Canby Asparagus Farm Casa De Tamales owner Charles Maes on Main Street wants his antique back

Whoever stole a 10-foot tall cowboy boot made of fiberglass and anchored with steel really had to work at it.

PHOTO COURTESY: CHARLES MAES - Brandon Maes, the son of the owners of Casa de Tamales, is pictured with the boot on top of Centerville Western Wear.The iconic Tony Lama boot was stolen sometime between 10 p.m. and 6 a.m. last month from in front of Canby Asparagus Farm Casa De Tamales on Main Street, owner Charles Maes told KOIN 6 News.

"I wasn't expecting it to be stolen," Maes said. "I just find it upsetting that someone came and took it."

He said the straps holding the boot in place were cut and guessed it took "at least three to four people" working together on the heist.

When he bought the boot about two years ago, he had to "use a cherry picker and a flat-bed truck" to move it from its home at Centreville Western Wear on Southeast McLoughlin.

The Tony Lama boot "has been an icon in Milwaukie for 60 years," Maes said. When Centreville Western Wear closed, he bought the boot and put it in front of his restaurant so people could pose and take pictures with it.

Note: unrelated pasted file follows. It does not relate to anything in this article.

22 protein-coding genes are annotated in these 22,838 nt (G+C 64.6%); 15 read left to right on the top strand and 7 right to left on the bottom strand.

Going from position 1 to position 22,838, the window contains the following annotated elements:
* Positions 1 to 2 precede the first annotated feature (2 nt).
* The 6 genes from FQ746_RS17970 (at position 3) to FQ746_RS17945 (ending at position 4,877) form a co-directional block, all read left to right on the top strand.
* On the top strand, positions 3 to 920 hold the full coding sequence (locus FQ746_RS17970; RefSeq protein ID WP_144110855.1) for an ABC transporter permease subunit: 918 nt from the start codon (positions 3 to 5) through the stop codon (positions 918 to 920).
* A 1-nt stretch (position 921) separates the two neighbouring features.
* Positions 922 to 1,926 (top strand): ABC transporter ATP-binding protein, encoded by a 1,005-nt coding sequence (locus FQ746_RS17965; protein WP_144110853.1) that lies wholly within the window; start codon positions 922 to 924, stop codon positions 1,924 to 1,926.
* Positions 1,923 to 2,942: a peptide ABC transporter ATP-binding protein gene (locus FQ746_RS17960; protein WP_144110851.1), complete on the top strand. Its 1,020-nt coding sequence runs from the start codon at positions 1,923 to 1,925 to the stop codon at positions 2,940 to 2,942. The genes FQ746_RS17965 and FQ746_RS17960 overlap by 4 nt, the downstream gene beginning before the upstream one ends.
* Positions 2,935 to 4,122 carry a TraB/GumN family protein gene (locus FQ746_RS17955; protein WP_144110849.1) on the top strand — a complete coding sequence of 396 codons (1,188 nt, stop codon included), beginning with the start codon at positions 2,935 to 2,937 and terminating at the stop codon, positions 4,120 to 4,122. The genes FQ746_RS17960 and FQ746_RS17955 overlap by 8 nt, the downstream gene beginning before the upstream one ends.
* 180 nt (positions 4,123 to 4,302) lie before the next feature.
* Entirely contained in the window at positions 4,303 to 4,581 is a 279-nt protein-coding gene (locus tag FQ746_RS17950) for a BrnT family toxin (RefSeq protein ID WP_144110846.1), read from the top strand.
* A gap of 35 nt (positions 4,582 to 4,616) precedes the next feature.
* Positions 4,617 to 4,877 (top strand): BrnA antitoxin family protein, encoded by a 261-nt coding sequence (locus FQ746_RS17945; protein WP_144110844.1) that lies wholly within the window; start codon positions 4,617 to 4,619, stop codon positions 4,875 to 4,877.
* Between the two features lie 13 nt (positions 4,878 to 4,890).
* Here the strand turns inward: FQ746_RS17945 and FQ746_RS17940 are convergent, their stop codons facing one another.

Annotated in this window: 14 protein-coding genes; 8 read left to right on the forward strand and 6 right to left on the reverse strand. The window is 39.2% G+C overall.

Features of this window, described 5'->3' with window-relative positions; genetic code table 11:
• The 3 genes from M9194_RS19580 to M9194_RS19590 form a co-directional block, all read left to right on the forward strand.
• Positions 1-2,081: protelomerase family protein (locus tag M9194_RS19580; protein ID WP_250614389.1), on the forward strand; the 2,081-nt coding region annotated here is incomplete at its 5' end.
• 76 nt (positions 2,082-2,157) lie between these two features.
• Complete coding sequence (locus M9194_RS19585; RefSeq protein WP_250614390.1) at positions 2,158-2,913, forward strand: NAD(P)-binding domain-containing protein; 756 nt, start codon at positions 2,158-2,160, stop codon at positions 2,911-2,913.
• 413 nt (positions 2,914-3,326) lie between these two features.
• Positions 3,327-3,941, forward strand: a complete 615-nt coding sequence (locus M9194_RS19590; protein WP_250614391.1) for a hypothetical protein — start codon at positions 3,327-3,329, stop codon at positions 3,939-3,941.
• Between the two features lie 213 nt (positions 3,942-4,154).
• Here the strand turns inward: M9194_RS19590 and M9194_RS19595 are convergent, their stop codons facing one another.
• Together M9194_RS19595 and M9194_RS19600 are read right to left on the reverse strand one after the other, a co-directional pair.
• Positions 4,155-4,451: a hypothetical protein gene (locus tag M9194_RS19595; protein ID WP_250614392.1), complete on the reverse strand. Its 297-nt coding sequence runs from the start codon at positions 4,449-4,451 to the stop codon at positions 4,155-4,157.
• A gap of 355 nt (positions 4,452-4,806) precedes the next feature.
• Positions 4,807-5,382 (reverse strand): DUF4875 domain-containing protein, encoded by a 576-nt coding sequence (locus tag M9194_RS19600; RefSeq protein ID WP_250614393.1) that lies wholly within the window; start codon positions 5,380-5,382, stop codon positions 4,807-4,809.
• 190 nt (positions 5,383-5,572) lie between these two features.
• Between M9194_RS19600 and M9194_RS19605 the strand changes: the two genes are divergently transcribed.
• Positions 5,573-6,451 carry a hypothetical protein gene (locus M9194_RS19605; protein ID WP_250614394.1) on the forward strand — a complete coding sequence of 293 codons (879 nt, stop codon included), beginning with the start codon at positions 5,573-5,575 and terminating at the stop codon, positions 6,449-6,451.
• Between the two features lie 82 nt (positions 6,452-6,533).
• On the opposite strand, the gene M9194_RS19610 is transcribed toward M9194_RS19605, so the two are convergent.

"It was something that I bought and I treasured because of its value to me," Maes said.

The theft doesn't really surprise him, though.

"I'm not stunned that anybody took it," Maes told KOIN 6 News. "Remember the big bear? They took that, and Paul Bunyan, too."

The 71-year-old has lived in Milwaukie most of his life. He wanted to donate the boot to the city at some point, he said.

With the sizable sneaker out of sight, you can bet the town is talking.

"Well it doesn't fit me, so obviously there's either a giant guy around here or a bunch of criminals," Milwaukie resident Ty Hitzemann said.

"I think that sort of thing is really too bad for this community," Mary Bothwell said. "I'll keep my eyes open."

"Somebody has to know where that boot is because it's pretty hard not to notice," Maes said.

Maes filed a police report — Milwaukie PD case # 18-5966 — but they don't have any leads and there is no surveillance video.

Charles Maes knows what he wants, though.

"I want my boot back."

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